|MadSci Network: Physics|
Kamala, No one knows what dark matter is, but it is certainly NOT "unmatter" for the very simple reason that "unmatter" as described by Florentin Smarandache does not exist; "unmatter" has NOT been found. Let me be clear about this: there is no such thing as "unmatter". Several questions no doubt now come to mind. 1)Why can't "unmatter" exist? Smarandache describes two types of "unmatter" in his CERN preprint at ( http://cdsweb.cern.ch/search.py?recid=798551&ln=en ): the first type "is formed by electrons, protons, and antineutrons;" the second type "is formed by antielectrons, antiprotons, and neutrons". You are probably aware that if a particle and its antiparticle (say a proton and an antiproton) get close enough to interact, they will annihilate each other and produce energy (gamma ray photons, for example). Smarandache seems to think that protons and antineutrons will bind together and last long enough to form "unmatter unatoms" of the first type with electrons. But protons are made of quarks, two up quarks and one down quark to be specific. Antineutrons are made of antiquarks, two antidown antiquarks and one antiup antiquark. If a proton and an antineutron get close enough to form an "unmatter unnucleus", an up quark from the proton will very quickly (in less than a billionth of a billionth of a second) annihilate with an antiup antiquark from the antineutron and destroy the "unnucleus", or a down quark from the proton will annihilate with an antidown antiquark from the antineutron with the same result. 2) If "unmatter" is not real, then why is there a CERN preprint about it? CERN is the European Organization for Nuclear Research, the world's largest particle physics laboratory. It is worthwhile to visit their web page at ( http://cern.ch ). The CERN Document Server used to offer authors the ability to post articles from "external institutes" (that is, not affiliated with CERN) which were neither peer-reviewed nor moderated. This kind of preprint was given an identification code beginning with the letters "EXT". Notice that Smarandache's "unmatter" preprint is of this type. On 8 October 2004, CERN's Scientific Information Policy Board decided to close the EXT-series. Authors are now encouraged to submit their papers to the relevant class at ( http://arXiv.org/ ), a moderated preprint server. All papers in arXiv are available on the CERN Document Server. One can only surmise that CERN's Scientific Information Policy Board realized that anybody (even someone with no formal training in physics) could submit a paper (even one containing glaring fundamental errors) and receive the cachet of a CERN preprint number. Kamala, you yourself understandably referred to Smarandache's preprint as a "CERN article". It is not a CERN article. It is a nonsensical paper with absolutely zero merit, filled with errors that a freshman physics major would catch, not reviewed by any trained physicists, not approved by CERN, and merely posted on CERN's Document Server. Before 8 October 2004, you could have posted an EXT paper there claiming 2+2=5. 3) Who is Florentin Smarandache? Smarandache himself wrote the profile at ( http://www.ad-astra.ro/whoswho/view_profile.php?user_id=91 ) in which he says, "In physics he proposed the hypothesis that 'there is no speed barrier in universe' and even more: that the 'speed may be infinite' (called Smarandache Hypothesis in some Physics Dictionaries)". Well, here's a physics dictionary: Eric Weisstein's World of Physics ( http://scienceworld.wolfram.com/physics/SmarandacheHypothesis.html ) that describes the Smarandache Hypothesis. "Smarandache (1998) proposed that as a consequence of the Einstein-Podolsky-Rosen paradox, there is no speed limit in the universe (i.e., the speed of light c is not a maximum at which information can be transmitted) and that arbitrary speeds of information or mass transfer can occur. These assertions fly in the face of both theory and experiment, as they violate both Einstein's special theory of relativity and causality and lack any experimental support." In several places, Florentin Smarandache complains about an "international mafia" that prevents him from publishing his ideas. He says he has written to the Equal Employment Opportunity Commission, Amnesty International, and Red Cross. ( http://www.archivefreedom.org/freedom/Smar-1.html ) ( http://www.archivefreedom.org/freedom/Mathpower-1.html ) ( http://archivefreedom.org/freedom/EEOC.html ) There is no "international mafia" in science. The community of scientists embraces new ideas; this is how progress is made. But not every new idea is worth considering -- some ideas are patently, irreconcilably flawed, in other words just plain wrong. Physicist John Baez lists some characteristics of theories like Smarandache's at ( http://math.ucr.edu/home/baez/crackpot.html ). Finally, here is an excerpt from Wikipedia, the free encyclopedia, ( http://en.wikipedia.org/wiki/Florentin_Smarandache ) "He is sometimes credited with having introduced the so-called 'Smarandache function' S(n), defined as the smallest number such that n divides S(n)!. However, this function had already been studied by E. Lucas and J. Neuberg in the 1880s and by A. Kempner in 1918." 4) Does "neutrosophy" theory have any merit? This is a philosophical idea that "between an entity and its opposite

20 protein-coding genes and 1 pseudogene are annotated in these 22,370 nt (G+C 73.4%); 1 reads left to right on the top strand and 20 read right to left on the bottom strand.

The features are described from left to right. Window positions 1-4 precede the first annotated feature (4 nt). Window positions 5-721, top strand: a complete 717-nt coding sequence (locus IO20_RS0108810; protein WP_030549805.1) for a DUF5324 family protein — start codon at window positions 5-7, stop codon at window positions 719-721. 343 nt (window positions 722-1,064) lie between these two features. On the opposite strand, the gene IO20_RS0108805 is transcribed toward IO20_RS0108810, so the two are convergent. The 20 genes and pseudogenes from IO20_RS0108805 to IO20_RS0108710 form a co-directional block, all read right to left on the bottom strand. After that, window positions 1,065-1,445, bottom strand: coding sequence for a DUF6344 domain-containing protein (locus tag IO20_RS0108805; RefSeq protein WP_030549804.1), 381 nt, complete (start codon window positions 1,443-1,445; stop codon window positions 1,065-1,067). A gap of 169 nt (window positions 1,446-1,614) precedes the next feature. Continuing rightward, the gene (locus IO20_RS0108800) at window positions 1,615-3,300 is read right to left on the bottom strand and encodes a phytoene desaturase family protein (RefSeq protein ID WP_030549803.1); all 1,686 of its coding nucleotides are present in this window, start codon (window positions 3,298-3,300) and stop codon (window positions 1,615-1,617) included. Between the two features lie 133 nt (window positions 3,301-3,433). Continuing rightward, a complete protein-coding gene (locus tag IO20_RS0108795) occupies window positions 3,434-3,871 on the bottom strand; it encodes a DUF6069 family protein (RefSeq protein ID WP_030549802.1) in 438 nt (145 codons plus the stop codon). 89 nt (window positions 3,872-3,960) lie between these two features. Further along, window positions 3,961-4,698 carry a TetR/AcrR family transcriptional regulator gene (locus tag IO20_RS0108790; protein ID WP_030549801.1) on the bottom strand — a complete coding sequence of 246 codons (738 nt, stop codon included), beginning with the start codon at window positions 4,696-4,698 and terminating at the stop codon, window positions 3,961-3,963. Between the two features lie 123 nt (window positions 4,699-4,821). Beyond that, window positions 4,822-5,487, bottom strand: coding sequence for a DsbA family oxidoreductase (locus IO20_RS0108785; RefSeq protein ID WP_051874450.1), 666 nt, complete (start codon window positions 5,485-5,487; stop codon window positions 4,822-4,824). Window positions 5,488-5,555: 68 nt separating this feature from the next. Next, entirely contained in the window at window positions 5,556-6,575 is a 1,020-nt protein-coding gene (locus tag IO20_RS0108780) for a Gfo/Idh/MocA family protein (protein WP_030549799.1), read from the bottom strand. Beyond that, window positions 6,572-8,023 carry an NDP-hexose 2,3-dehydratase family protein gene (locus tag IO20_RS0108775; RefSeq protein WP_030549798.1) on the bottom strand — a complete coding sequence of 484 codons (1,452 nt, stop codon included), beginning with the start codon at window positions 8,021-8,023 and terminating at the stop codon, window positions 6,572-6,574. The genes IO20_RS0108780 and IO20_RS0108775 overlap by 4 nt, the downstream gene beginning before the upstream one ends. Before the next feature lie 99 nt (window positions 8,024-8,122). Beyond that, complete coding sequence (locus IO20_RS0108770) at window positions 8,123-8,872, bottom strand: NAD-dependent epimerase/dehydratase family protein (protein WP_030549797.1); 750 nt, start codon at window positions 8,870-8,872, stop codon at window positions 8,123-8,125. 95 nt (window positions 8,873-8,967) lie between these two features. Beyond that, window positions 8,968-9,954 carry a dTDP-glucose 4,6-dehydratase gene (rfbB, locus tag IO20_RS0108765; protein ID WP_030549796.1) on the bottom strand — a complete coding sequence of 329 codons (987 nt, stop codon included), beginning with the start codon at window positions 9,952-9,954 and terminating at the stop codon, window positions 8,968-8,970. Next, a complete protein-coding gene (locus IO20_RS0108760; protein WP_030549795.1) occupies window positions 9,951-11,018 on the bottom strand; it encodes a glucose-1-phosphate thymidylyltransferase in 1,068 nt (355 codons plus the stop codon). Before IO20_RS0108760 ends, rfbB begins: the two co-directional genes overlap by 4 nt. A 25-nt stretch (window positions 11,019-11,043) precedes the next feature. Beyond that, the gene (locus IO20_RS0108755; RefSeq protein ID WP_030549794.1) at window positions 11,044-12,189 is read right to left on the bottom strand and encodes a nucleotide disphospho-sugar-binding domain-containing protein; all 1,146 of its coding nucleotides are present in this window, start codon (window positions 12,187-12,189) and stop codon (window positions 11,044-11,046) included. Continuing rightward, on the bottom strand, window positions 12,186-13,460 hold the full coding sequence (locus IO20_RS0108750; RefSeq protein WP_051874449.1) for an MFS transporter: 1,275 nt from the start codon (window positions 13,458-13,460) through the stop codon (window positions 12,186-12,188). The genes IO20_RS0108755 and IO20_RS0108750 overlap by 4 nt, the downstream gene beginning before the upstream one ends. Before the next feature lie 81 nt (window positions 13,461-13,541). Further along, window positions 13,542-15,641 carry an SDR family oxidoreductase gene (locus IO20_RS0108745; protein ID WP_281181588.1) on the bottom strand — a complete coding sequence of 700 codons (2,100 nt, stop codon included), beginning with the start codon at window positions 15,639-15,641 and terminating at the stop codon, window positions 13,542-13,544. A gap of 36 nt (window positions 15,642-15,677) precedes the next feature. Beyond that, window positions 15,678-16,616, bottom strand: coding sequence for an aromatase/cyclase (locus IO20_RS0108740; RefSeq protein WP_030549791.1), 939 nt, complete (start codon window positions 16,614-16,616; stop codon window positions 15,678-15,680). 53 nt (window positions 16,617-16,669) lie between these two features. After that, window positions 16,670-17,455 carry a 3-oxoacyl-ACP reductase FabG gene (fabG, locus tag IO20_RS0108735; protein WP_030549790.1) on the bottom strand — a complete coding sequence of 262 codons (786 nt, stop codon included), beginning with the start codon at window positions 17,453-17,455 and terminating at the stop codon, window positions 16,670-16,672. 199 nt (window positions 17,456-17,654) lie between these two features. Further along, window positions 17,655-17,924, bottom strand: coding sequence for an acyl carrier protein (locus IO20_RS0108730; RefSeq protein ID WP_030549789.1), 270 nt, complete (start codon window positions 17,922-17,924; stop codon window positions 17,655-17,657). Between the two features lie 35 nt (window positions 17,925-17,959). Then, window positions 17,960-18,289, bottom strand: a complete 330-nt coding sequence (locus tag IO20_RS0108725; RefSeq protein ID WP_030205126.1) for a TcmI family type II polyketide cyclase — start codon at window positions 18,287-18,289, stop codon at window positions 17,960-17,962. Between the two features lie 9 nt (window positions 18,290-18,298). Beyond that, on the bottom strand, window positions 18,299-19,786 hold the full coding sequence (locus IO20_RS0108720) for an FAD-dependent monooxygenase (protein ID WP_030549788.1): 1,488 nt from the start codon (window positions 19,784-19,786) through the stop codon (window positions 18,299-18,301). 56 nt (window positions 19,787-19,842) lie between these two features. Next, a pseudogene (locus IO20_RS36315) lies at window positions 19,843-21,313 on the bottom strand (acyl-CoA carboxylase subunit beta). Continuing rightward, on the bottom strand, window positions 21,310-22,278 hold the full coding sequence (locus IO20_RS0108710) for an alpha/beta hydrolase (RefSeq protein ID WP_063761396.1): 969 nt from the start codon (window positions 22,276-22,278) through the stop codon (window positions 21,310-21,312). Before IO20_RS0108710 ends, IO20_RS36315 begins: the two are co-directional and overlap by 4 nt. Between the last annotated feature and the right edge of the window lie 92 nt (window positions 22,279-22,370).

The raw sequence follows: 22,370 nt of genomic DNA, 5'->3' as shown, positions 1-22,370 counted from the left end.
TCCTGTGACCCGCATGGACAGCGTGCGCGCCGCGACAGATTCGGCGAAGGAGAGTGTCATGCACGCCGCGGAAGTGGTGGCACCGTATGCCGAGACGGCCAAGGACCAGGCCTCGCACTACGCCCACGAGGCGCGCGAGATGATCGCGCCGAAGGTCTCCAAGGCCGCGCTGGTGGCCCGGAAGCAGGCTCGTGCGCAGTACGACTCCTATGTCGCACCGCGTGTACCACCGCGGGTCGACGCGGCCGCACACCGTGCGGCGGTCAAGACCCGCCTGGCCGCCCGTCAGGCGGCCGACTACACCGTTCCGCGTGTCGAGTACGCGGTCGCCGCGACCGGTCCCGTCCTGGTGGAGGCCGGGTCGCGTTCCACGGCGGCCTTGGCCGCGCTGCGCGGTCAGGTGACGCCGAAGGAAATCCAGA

there exist intermediate entities ." "Thus, between 'matter' and 'antimatter' there must exist someting which is neither matter nor antimatter, let's call it UNMATTER." [From http://cdsweb.cern.ch/search.py?recid=798551&ln=en ] Since my expertise is particle physics not philosophy, I don't feel qualified to answer this question, but one wonders: If a preprint contains 'sense' and 'nonsense', can it be said to contain 'unsense'? --Dr. Randall J. Scalise http://www.phys.psu.edu/~scalise/
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